By Janet Goetze
For the Hollywood Star News
Chuck expected to pursue his woodworking hobby into his retirement years, he said, while his wife, a long-time teacher, operated a daycare center in their home.
But those plans changed drastically a couple of years ago when his wife was diagnosed with early-onset Alzheimer’s disease.
Jerry, a widower who married a widow and had nine happy years with her, now visits his wife a couple times a week at a memory care center. She has told him he looks familiar, Jerry said, but she can’t remember his name.
Both men, who asked not to be identified by their real names to protect family privacy, are gaining emotional support and information in an ongoing Alzheimer’s caregivers’ support group that meets the third Sunday of each month from 2-3:30 p.m. at the Hollywood Senior Center, 1820 N.E. 40th Ave. An additional ongoing mid-week support group meets from 1-3 p.m. the second Wednesday of each month.
The Wednesday group has been meeting for several years, said Vivian Foster, the center coordinator. The newer group meeting on third Sundays is for people who can’t attend mid-week meetings, usually because of employment schedules, Foster said.
Rachel Levy, the volunteer convener for the Sunday group, has undergone training with the local Alzheimer’s Association office. She became interested in working with the association because her stepfather has Alzheimer’s. Her mother works from home and cares for him, Levy said, but other family members assist her.
Today, about 5.4 million Americans have Alzheimer’s. It is the sixth cause of death in the United States – ahead of breast and prostate cancer combined, according to the association’s website.
Dr. Alois Alzheimer identified the characteristics of the dementia bearing his name in 1906, according to RM Healthy, a health information website. One characteristic is plaques, which are many tiny, dense protein deposits throughout the brain that become toxic over time. The other is “tangles” of nerve cells that interfere with vital processes and eventually kill off living cells. As brain cells break down and die, brain scans show that the organ appears to shrink in some areas.
Most people know that memory loss is a characteristic of Alzheimer’s. However, its most pronounced effect is the inability to retain new information because portions of the brain involved in learning are affected, according to RM Healthy. Older memories usually are retained in early phases of the disease but begin to fade as the condition progresses.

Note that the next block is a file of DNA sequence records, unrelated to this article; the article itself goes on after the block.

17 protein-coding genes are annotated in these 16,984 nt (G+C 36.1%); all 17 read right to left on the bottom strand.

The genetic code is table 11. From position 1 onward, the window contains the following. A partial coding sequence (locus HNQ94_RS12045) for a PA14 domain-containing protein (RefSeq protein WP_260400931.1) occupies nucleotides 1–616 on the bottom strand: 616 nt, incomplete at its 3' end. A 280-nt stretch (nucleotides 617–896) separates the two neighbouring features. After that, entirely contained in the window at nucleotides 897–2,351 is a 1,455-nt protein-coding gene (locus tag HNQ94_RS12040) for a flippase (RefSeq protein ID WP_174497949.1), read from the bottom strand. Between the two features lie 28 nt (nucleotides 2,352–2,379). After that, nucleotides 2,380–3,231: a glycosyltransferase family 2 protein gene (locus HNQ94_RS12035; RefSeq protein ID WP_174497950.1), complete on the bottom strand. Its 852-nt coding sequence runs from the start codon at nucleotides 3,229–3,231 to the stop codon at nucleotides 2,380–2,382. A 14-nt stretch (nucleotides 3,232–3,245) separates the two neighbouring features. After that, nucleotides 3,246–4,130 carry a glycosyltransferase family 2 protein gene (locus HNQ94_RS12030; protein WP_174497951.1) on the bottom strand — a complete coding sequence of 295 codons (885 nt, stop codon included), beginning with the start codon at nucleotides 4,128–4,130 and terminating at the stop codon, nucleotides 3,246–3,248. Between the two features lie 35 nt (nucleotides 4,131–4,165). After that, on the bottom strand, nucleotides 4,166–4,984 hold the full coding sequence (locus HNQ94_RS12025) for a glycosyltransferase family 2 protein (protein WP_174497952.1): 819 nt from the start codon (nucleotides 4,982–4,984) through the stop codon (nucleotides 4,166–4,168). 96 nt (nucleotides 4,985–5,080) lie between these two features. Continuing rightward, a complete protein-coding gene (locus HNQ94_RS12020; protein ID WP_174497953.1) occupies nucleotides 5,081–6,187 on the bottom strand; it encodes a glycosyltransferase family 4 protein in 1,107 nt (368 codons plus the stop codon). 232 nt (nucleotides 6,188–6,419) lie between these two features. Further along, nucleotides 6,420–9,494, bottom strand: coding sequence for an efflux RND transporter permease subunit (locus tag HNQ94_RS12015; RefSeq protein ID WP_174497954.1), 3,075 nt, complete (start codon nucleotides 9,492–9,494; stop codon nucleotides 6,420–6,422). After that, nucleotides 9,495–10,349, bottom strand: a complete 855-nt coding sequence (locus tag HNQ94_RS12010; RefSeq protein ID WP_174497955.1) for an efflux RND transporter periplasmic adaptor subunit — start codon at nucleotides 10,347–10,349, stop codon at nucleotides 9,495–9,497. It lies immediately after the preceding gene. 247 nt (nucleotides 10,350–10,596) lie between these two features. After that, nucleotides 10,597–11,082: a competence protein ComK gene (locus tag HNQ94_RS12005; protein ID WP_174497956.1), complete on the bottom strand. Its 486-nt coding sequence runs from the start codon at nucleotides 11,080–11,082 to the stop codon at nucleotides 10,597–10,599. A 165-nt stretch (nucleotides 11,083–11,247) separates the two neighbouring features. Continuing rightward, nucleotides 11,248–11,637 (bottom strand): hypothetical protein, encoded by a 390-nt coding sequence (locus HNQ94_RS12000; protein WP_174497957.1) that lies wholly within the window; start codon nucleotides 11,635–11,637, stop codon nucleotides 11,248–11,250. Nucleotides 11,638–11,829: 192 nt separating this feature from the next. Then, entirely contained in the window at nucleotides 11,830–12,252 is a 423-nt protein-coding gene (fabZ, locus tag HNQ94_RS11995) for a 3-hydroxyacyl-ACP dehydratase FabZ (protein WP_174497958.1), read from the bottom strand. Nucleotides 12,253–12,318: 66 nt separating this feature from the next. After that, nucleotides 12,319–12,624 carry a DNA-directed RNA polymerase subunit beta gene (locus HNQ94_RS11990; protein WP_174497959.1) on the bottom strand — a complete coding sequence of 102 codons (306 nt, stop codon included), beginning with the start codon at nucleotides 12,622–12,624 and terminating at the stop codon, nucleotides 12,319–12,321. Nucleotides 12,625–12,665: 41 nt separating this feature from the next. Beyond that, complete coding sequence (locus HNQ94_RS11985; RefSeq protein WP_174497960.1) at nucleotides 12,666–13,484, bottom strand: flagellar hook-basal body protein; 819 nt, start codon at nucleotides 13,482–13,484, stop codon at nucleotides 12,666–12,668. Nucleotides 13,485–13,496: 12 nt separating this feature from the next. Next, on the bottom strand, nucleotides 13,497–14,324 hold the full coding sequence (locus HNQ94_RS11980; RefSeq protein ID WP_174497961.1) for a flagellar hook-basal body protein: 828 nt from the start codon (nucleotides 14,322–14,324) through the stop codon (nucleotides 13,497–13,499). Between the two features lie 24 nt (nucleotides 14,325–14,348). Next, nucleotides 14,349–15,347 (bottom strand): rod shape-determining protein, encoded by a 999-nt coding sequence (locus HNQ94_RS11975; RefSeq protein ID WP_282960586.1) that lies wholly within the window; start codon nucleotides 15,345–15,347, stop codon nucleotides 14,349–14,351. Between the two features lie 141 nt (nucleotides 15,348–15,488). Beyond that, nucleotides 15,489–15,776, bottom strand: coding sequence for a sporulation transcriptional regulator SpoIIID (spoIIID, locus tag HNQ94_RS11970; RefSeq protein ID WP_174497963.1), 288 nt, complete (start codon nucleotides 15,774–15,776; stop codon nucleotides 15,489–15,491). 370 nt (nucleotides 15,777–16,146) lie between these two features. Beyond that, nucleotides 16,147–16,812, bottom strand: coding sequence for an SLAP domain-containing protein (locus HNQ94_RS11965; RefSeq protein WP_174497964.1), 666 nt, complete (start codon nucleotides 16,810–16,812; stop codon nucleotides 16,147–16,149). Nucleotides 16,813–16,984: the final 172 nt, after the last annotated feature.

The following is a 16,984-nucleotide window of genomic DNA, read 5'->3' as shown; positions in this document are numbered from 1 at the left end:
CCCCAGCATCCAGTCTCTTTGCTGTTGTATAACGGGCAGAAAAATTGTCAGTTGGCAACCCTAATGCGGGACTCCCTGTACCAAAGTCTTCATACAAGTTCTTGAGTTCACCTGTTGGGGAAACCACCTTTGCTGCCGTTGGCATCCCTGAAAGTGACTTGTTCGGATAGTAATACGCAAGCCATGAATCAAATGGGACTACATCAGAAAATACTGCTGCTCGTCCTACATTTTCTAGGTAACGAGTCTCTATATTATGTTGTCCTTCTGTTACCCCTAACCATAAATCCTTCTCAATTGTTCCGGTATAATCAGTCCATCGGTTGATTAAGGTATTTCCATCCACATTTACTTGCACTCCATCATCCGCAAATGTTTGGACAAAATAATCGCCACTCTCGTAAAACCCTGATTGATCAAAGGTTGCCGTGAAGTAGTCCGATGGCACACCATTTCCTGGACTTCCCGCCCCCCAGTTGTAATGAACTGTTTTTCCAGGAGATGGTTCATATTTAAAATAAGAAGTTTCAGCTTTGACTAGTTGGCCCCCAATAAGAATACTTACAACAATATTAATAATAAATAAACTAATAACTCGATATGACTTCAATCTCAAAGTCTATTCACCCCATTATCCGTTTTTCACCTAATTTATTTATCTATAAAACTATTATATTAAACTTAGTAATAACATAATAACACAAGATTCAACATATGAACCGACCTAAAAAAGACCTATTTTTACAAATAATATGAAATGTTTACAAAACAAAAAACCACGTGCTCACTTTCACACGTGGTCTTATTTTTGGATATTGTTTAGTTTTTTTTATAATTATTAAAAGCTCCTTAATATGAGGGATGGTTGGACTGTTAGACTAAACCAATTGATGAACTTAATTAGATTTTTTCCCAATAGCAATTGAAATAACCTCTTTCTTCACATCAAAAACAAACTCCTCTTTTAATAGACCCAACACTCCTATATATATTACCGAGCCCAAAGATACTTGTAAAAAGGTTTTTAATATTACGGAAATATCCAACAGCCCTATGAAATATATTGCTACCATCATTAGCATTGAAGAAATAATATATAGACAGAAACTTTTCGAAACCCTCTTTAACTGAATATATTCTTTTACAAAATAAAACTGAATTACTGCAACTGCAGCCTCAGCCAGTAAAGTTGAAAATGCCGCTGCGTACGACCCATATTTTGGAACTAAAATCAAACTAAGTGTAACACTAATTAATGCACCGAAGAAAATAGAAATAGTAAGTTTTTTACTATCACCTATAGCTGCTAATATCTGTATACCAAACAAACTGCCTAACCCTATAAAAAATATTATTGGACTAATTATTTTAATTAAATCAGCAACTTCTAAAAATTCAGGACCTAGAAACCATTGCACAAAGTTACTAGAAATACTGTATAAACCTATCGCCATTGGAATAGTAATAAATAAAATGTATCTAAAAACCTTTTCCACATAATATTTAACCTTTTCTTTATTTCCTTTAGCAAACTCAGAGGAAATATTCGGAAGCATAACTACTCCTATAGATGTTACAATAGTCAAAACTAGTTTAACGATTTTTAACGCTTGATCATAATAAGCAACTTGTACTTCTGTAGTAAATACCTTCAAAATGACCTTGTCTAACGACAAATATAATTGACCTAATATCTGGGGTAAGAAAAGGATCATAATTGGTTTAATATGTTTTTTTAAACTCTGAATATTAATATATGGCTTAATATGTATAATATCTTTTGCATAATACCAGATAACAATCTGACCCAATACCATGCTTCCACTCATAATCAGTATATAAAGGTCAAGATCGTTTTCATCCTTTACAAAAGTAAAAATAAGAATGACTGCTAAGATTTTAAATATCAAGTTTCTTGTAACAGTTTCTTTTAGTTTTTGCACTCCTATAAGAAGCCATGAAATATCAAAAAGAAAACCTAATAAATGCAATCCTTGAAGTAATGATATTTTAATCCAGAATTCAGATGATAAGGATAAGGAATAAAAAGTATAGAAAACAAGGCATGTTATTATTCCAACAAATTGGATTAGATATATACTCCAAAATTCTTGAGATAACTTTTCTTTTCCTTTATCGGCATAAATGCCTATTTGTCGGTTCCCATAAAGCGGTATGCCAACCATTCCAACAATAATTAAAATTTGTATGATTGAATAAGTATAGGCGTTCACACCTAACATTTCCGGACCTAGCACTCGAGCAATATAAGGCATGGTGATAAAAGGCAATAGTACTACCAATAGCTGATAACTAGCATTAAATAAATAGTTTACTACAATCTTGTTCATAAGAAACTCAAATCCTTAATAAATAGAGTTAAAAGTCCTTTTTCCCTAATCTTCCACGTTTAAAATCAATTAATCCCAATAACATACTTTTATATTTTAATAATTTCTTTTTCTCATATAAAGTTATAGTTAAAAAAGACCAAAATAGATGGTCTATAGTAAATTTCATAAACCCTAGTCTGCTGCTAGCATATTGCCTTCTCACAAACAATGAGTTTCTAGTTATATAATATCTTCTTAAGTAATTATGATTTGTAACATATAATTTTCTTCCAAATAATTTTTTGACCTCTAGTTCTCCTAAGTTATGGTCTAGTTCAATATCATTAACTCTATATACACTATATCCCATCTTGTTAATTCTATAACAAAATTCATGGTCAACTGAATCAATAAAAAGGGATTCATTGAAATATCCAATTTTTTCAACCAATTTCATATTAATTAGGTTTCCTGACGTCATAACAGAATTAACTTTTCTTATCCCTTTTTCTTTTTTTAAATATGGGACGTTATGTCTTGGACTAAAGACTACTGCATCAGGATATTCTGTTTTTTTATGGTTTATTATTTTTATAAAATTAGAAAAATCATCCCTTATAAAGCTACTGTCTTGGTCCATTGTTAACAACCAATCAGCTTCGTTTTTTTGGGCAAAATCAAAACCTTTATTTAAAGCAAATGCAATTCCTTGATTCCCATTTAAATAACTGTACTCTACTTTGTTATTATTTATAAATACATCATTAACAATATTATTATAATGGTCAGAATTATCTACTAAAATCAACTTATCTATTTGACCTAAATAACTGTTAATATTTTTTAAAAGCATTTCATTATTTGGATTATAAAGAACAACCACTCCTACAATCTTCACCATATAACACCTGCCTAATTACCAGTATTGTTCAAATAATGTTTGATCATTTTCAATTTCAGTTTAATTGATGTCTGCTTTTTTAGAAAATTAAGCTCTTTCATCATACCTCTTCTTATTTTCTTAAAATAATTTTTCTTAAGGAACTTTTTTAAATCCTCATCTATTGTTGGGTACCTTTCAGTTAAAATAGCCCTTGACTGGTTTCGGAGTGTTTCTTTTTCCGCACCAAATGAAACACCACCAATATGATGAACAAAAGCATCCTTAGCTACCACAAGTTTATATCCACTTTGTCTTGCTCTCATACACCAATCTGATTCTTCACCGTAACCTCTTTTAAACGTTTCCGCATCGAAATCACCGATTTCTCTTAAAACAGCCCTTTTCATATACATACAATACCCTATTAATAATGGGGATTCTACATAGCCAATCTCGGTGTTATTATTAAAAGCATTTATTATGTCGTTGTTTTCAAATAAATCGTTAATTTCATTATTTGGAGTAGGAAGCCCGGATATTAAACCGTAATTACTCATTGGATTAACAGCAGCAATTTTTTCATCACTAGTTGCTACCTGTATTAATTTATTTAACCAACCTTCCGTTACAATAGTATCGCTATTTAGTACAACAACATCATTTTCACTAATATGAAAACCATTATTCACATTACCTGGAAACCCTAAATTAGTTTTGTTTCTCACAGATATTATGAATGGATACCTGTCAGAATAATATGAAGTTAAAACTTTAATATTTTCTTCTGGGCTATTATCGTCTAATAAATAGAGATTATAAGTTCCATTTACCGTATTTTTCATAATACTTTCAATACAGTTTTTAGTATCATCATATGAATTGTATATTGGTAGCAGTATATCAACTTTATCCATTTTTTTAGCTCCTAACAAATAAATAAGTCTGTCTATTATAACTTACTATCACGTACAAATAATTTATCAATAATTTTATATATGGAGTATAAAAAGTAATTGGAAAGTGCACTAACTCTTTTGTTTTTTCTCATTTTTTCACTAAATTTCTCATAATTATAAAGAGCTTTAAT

Over time, familiar tasks – forgetting to turn off the stove or pay bills – may become a problem. Visual issues, including illusions or misconceptions, may occur as portions of the brain governing sight become affected. Other symptoms include loss of fine motor skills and trouble with conversation or speech. And, of course, there’s the proverbial loss of keys and, worse, the inability to find the way home if the patient goes for a walk.
Caregivers often face changes in plans for their own lives and changes in the family member’s personality. Chuck has enlisted neighbors – and especially the children – to watch out for his wife when he’s not home.
“Little kids are the best,” he said. “They check in on her. They totally get it. I get calls if the kids think something is up. Their mom calls. People are often glad to do one small thing to help if they understand the situation.”
Giving up driving, which requires a complicated series of decisions and reactions, can be a power struggle for some families affected by Alzheimer’s, Levy said. Some ask the patient’s physician to notify the Department of Motor Vehicles that he or she shouldn’t be driving. Chuck solved the problem by having a private driving evaluator examine his wife’s abilities. The evaluator recommended that she give up her car immediately, Chuck said.
For Jerry, the Sunday caregivers’ meeting is a place to share some of his feelings and experiences. “Friends don’t want to know that my wife is still not improving,” he said. “It’s difficult because you remember the good times, and it’s not good now.”
Chuck said the meetings help him cope with the stress of caring for someone whose strongest memories are from times before they met but who can’t remember details of an enjoyable, nine-day trip they took last month.
For more information, call the Alzheimer’s Association 24-hour helpline at 800-272-3900 or visit www.alz.org or email gro.z1490575093la@no1490575093geroz1490575093laofn1490575093i1490575093. For
information from educator Teepa Snow, visit www.teepasnow.com.